Saturday, March 5, 2011

Courage in the Midst of Controversy

by Miki Kashtan

For the most part, I have been staying clear of controversies. My passion, and where I see my gifts, is for the process of bringing people together across differences more so than in advocating for this or that position. I take a stand for certain principles and for a vision of a world that serves everyone, not for particular opinions, even though I do have my opinions in abundance. This is a conscious and ongoing choice because I want to make myself available to everyone, not only those with whom I happen to agree on any given issue. 

Today, however, I am about to walk a complex line on a rather sensitive topic. I am doing this because I have been writing about tests of courage several times in the last several weeks, and I want to acknowledge two men who have taken a stand despite significant costs in order to honor their own values and moral integrity.

A week from Monday, on March 14th, Tikkun is celebrating its 25th anniversary. Part of the celebration consists of 6 awards given to a number of people, one of whom is Justice Richard Goldstone from South Africa. Goldstone headed a fact-finding commission of the UN to Gaza in 2008-2009, and the report that came from that investigation has been the center of enormous controversy. So much so, that Goldstone agreed not to go to his grandson’s Bar Mitzva to avoid a mass demonstration that would divert attention away from the family and the focus on the boy.

I plan to post again tomorrow with more about the controversy and what lessons I want to draw from it. For now, I want to focus on courage. First, I want to take in how much courage Goldstone had to have in order to accept the invitation to lead the commission and to face the attacks and accusations he surely knew he would face.

Then I want to acknowledge Rabbi Michael Lerner, editor of Tikkun Magazine and founder of the Network for Spiritual Progressives, who decided to honor Goldstone. Again, this took significant courage. Soon after making his support of Goldstone public, his house was defaced with graffiti that said: “self-hating Jew” and “anti-Semite like Goldstone.” Rabbi Lerner didn’t back down, and continues to publicly endorse and defend Goldstone.

I have been very inspired and touched by the courage of these two men, and I decided to write this piece so I could acknowledge their courage and draw attention to the occasion of the 25th Anniversary and the award giving. As I started, I learned that much more was at stake here for me. I realized that in posting this piece I am stretching my own muscles around courage. Writing this post (including the 2nd part that’s coming tomorrow) has taken me longer than just about any other post on this blog. I write, erase, write again, look, rethink. I rarely do that, and so I have to believe I am afraid, somewhere, of some reaction, from someone. Now, as I am writing these words, I am tapping into compassion for all the people who don’t speak up about things that matter to them out of fear. What we are afraid of varies. The choice point is the same. At some point, somehow, we manage to take the stand, to recognize the risk and welcome it, accept the consequences, and live in integrity. I am hoping that by writing about this, and by adding my own fear to the mix and making visible the possibility of transcending fear to take a stand, I can contribute something to nurture more courage in more of us. I know we will need every bit of it, because so much is at stake if we want to turn the tide of human life on this planet into a more workable future.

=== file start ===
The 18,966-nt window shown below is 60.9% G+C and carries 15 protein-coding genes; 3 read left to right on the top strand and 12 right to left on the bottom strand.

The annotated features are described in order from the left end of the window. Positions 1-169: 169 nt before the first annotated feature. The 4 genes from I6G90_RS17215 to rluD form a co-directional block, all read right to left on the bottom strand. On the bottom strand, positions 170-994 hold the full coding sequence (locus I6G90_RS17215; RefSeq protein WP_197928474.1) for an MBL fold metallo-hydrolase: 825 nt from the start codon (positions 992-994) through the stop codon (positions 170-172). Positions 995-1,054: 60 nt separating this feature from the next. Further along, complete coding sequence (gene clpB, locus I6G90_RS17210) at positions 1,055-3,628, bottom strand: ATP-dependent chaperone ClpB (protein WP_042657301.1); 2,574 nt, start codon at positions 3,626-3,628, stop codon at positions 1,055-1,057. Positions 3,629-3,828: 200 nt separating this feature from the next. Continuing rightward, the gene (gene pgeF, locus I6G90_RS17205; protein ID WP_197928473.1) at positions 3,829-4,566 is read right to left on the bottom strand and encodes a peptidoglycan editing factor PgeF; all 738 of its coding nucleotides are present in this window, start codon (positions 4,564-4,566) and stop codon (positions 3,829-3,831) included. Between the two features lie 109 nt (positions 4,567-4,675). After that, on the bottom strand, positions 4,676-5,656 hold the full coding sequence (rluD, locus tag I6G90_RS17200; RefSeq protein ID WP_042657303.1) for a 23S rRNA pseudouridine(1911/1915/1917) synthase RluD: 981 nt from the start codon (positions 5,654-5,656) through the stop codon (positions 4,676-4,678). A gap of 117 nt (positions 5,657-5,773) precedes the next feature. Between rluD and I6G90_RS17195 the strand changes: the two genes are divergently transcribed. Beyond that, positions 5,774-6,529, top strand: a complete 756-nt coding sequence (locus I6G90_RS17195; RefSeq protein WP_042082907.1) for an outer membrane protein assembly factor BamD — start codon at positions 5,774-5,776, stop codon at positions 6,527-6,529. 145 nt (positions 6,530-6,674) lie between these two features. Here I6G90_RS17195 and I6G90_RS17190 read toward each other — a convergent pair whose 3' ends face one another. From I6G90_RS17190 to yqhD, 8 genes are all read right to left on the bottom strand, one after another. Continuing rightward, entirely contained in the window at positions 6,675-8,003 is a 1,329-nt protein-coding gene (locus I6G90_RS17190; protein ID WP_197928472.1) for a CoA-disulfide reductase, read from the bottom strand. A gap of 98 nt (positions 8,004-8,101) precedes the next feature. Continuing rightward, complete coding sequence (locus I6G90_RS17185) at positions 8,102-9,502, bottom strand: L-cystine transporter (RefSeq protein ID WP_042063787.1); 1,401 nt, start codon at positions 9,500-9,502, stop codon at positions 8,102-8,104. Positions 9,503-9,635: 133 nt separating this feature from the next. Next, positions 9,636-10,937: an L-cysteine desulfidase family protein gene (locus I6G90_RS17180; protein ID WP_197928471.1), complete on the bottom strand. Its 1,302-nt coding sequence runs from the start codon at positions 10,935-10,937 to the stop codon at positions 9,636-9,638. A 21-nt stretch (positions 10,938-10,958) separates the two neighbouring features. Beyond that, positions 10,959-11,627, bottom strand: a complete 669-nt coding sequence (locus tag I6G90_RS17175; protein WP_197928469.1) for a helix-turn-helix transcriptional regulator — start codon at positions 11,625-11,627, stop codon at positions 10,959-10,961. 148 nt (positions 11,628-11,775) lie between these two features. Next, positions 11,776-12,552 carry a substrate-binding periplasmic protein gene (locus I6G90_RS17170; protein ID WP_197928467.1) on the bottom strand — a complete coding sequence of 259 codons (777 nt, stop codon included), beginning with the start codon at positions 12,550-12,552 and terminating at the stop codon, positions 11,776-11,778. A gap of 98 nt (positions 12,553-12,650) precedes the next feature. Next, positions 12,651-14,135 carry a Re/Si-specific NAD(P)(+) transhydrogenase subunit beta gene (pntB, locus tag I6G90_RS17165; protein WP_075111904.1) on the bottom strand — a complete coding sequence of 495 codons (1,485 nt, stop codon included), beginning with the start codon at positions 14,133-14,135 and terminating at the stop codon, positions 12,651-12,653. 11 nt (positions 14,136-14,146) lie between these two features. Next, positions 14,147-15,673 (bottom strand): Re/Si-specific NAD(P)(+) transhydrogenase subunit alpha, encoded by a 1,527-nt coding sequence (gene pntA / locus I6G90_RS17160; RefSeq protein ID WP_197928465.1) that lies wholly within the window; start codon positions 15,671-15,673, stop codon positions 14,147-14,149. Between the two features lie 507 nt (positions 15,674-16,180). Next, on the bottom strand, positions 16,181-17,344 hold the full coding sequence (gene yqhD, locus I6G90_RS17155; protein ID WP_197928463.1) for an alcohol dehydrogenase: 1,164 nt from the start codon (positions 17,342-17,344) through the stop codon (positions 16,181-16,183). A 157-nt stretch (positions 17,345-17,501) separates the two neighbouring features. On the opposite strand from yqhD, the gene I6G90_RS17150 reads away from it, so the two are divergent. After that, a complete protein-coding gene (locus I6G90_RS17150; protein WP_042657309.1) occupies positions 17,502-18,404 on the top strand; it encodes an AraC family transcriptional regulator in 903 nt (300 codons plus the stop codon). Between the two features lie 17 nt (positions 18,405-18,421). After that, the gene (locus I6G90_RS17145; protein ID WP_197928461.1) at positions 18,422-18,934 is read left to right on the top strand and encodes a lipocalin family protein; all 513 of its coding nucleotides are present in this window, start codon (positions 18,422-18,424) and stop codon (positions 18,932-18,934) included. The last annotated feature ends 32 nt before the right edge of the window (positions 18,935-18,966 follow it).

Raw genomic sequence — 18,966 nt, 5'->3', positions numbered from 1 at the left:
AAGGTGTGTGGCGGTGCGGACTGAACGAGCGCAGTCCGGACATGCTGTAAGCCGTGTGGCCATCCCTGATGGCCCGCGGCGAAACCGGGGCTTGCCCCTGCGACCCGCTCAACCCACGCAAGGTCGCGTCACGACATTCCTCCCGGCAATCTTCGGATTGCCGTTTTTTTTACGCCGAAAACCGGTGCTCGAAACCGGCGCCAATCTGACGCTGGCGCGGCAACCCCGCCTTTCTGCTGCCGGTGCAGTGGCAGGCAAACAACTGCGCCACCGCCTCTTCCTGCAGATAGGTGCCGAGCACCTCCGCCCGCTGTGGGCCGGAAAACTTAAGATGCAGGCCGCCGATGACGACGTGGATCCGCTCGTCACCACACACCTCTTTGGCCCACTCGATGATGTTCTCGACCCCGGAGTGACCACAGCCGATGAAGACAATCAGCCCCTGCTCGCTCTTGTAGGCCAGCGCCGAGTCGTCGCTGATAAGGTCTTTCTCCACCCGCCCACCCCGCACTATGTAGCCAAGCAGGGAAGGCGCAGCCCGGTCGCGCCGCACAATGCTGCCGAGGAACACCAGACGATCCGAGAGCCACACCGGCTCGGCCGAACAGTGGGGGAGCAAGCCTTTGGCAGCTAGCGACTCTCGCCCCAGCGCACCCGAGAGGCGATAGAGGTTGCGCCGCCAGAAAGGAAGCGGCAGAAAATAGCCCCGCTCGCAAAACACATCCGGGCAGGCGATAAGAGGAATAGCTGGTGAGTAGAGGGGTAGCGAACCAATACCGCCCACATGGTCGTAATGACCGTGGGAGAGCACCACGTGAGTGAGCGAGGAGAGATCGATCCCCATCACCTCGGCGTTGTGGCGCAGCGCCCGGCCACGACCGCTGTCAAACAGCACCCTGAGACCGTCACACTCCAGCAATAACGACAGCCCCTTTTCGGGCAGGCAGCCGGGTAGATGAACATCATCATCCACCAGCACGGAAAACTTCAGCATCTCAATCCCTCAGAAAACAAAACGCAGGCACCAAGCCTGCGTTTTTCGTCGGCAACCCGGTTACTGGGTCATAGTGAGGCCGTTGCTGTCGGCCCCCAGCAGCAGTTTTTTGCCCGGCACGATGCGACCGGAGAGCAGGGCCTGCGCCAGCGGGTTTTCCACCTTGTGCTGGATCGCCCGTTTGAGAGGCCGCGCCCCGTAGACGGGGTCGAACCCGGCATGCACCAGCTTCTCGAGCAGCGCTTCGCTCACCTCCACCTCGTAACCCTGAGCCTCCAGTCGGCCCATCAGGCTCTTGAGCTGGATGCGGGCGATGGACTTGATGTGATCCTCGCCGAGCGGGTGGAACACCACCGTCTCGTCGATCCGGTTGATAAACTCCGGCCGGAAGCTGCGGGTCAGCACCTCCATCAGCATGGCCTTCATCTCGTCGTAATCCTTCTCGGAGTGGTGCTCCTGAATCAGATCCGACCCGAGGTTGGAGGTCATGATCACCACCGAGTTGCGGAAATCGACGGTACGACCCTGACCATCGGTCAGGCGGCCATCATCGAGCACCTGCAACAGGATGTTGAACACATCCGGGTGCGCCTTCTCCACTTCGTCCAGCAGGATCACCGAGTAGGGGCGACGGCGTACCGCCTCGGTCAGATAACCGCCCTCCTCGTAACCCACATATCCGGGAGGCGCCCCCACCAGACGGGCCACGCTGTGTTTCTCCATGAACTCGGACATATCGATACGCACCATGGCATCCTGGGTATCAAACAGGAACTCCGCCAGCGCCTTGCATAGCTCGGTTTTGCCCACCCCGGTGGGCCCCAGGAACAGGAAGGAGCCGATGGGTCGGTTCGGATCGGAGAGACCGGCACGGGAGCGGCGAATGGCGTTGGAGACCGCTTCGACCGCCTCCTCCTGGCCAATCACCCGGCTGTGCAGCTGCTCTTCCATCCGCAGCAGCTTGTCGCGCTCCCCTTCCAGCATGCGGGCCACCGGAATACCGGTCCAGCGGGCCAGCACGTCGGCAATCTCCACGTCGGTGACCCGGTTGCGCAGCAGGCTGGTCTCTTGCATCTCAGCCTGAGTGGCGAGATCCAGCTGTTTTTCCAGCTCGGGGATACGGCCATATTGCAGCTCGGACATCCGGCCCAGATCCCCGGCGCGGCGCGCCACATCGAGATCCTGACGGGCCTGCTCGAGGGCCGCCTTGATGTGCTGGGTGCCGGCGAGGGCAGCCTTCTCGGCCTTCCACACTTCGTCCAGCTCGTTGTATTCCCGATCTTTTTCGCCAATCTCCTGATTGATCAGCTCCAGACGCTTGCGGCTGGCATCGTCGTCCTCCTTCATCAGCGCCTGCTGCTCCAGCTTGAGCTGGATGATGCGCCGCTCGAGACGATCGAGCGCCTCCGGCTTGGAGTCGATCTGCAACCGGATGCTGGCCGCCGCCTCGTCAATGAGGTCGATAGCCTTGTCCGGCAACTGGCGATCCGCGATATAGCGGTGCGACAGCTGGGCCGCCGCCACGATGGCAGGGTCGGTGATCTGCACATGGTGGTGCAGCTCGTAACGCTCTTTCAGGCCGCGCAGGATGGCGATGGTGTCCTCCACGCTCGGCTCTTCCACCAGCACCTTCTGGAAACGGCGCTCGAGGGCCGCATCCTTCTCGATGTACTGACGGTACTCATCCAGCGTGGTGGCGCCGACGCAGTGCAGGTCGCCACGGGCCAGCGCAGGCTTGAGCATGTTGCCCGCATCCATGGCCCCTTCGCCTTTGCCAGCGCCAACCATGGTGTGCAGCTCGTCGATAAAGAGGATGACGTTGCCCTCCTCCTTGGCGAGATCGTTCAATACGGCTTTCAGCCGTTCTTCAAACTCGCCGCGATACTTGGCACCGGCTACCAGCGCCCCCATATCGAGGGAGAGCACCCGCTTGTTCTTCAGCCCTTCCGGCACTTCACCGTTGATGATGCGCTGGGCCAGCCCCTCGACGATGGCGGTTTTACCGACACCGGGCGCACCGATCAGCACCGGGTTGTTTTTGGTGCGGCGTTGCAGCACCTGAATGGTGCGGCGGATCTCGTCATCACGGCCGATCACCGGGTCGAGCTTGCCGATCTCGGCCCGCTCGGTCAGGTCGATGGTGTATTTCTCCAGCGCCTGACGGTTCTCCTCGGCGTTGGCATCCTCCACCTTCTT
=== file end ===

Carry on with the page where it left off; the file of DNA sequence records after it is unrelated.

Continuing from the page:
1. Miki, my heart is clanging as I read about your decision to write about this topic. I am sensing my own deep longing to connect with courage and integrity on this particular topic and across my life experiences.

    I think the world needs not only examples of courageous acts like those of the two men you acknowledge today, but also voices like yours describing the experience of courage: what it feels like to face the fear, to tap into compassion, to connect with full integrity and honesty.

    With gratitude,

  2. I hear that moving toward conflict is an act of nonviolence. May it be so.